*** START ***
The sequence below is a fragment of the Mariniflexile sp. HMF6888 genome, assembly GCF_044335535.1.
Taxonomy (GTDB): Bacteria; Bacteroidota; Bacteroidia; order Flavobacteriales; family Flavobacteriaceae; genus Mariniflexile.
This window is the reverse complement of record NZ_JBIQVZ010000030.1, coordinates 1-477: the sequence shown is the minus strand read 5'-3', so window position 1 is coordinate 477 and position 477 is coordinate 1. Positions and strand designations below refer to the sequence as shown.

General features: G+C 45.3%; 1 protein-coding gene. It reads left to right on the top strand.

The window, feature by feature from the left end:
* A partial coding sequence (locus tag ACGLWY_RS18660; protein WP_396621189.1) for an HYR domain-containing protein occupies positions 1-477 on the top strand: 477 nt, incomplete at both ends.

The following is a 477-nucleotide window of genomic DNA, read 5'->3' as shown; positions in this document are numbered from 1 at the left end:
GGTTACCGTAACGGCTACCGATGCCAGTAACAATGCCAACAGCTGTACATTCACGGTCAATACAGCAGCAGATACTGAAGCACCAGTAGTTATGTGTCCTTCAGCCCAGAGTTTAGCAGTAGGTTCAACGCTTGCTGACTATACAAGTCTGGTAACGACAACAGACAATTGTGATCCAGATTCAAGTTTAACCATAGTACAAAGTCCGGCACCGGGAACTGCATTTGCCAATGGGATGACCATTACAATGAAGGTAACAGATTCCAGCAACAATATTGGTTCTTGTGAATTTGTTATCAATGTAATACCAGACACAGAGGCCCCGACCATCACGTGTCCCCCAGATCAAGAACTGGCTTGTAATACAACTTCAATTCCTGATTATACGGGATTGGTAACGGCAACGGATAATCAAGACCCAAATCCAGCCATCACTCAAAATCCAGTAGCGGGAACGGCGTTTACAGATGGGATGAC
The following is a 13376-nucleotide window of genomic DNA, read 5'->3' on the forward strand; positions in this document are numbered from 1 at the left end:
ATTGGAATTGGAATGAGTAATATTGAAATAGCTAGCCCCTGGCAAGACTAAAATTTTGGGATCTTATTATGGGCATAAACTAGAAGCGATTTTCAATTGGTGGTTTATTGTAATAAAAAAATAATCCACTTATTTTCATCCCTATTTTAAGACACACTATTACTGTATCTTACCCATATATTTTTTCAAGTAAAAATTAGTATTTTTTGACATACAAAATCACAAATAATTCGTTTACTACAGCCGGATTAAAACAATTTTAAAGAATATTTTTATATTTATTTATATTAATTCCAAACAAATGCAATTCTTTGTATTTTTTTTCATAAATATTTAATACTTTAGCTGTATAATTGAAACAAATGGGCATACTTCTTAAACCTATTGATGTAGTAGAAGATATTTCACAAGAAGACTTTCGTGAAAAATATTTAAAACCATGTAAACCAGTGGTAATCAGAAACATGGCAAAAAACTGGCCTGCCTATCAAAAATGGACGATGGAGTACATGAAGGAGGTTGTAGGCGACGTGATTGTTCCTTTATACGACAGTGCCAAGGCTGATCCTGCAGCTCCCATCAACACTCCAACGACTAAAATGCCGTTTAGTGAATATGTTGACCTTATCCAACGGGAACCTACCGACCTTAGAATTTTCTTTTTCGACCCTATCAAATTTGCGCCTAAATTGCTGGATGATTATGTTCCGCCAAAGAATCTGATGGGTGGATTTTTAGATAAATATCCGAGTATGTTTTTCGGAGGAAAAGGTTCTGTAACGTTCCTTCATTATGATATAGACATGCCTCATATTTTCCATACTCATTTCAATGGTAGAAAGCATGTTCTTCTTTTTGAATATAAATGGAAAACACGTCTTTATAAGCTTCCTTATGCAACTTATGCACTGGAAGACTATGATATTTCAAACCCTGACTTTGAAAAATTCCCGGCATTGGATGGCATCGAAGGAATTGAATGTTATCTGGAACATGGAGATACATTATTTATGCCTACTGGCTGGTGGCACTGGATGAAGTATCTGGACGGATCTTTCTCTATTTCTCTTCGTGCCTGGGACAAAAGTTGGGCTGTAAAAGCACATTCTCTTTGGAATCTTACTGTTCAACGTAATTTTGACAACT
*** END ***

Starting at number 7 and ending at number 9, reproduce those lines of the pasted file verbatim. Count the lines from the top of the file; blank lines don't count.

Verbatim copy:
The following is a 477-nucleotide window of genomic DNA, read 5'->3' as shown; positions in this document are numbered from 1 at the left end:
GGTTACCGTAACGGCTACCGATGCCAGTAACAATGCCAACAGCTGTACATTCACGGTCAATACAGCAGCAGATACTGAAGCACCAGTAGTTATGTGTCCTTCAGCCCAGAGTTTAGCAGTAGGTTCAACGCTTGCTGACTATACAAGTCTGGTAACGACAACAGACAATTGTGATCCAGATTCAAGTTTAACCATAGTACAAAGTCCGGCACCGGGAACTGCATTTGCCAATGGGATGACCATTACAATGAAGGTAACAGATTCCAGCAACAATATTGGTTCTTGTGAATTTGTTATCAATGTAATACCAGACACAGAGGCCCCGACCATCACGTGTCCCCCAGATCAAGAACTGGCTTGTAATACAACTTCAATTCCTGATTATACGGGATTGGTAACGGCAACGGATAATCAAGACCCAAATCCAGCCATCACTCAAAATCCAGTAGCGGGAACGGCGTTTACAGATGGGATGAC
The following is a 13376-nucleotide window of genomic DNA, read 5'->3' on the forward strand; positions in this document are numbered from 1 at the left end: